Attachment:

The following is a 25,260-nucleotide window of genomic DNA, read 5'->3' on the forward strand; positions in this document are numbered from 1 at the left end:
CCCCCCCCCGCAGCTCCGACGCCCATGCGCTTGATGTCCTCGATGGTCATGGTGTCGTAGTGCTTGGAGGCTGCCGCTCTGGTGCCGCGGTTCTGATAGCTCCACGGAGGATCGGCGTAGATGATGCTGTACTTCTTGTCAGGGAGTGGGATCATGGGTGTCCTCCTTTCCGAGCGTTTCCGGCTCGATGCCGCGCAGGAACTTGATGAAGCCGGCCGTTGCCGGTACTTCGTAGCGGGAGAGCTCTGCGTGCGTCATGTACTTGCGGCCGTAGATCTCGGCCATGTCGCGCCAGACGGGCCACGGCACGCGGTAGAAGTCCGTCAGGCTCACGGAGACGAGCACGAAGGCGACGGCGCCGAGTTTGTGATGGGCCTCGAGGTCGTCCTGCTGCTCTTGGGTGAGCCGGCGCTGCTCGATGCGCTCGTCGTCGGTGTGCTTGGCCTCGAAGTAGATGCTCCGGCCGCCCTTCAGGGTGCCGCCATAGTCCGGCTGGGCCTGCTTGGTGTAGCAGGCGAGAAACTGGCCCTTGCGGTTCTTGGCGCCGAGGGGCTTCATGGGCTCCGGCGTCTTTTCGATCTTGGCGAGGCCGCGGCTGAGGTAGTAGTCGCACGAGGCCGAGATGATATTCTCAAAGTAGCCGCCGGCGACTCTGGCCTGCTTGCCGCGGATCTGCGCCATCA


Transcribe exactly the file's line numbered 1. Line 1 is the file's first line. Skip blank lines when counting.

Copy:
The following is a 25,260-nucleotide window of genomic DNA, read 5'->3' on the forward strand; positions in this document are numbered from 1 at the left end: